Oh, a hidden power is in my breast, 
    A power that none can fathom; 
I call the tides from seas of rest, 
They rise, they fall, at my behest; 
And many a tardy fisher’s boat, 
I’ve torn apart and set afloat, 
     From out their raging chasm. 

For I’m an enchantress, old and grave; 
      Concealed I rule the weather; 
Oft set I, the lover’s heart a blaze, 
With hidden power of my fulgent rays, 
Or seek I the souls of dying men, 
And call the sea-tides from the fen,
      And drift them out together. 

I call the rain from the mountain’s peak,
     And sound the mighty thunder; 
When I wax and wane from week to week,
The heavens stir, while vain men seek,
To solve the myst’ries that I hold, 
But a bounded portion I unfold, 
     So nations pass and wonder. 

Yea, my hidden strength no man may know;
     Nor myst’ries be expounded;
I’ll cause the tidal waves to flow, 
And I shall wane, and larger grow, 
Yet while man rack his shallow brain,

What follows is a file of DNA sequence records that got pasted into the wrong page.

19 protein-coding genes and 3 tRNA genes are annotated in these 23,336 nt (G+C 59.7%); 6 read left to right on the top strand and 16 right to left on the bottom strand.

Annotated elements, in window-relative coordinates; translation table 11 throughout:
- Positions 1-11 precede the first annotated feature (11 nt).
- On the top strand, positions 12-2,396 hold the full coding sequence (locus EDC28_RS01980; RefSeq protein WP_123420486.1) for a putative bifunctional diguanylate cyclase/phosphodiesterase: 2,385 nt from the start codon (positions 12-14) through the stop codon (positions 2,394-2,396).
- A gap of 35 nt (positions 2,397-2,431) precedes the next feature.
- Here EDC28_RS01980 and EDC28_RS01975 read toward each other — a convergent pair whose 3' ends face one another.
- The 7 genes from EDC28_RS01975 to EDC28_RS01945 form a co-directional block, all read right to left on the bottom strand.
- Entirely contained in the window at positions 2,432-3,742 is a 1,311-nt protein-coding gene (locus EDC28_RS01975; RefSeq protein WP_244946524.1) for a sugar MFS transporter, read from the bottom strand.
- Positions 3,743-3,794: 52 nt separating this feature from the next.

The secrets with me still remain, 
      He seeks in vain, confounded. 

This poem is in the public domain. Published in Poem-a-Day on February 29, 2020 by the Academy of American Poets.

This veil
Of lavender and dawn
Floats off
And this of purple noon
Unwinds in wisdom,
Twitters, undulates,
Dips, darts, 
And this of night
Circles around me singing
To the very edge and presence of the young moon—
And it brushes the tip
Like lips
Three times.

This poem is in the public domain, and originally appeared in Others for 1919; An Anthology of the New Verse (Nicholas L. Brown, 1920). 

With a ring of silver,

        And a ring of gold, 

    And a red, red rose

         Which illumines her face, 

The sun, like a lover

    Who glows and is bold, 

Wooes the lovely earth 

   To his strong embrace. 

This poem is in the public domain. 

To Principal Booker T. Washington of Tuskegee Industrial School 

To you who now so nobly do 
     A noble deed; 
Who now instill the virtues true
    To virtuous need; 
Whose mission is so truly good—
So full of kindly brotherhood—
Who live the life you surely should—
     A trusty lead; 

Who early saw that skillful head 
     And skillful hands
Should, surely, be in union wed 
    'Gainst life's quicksands—
For people whose unhappy state 
Was, surely, in the hands of fate, 
Would make a combination great 
    As iron hands. 

Long may your daring presence live 
     And works instill, 
Long may your kingly reasons give 
    A forceful will. 
Long may your glowing, useful days 
Shine forth their bright illuming rays, 
And to gloomy lives always 
    A happy thrill. 

This poem is in the public domain.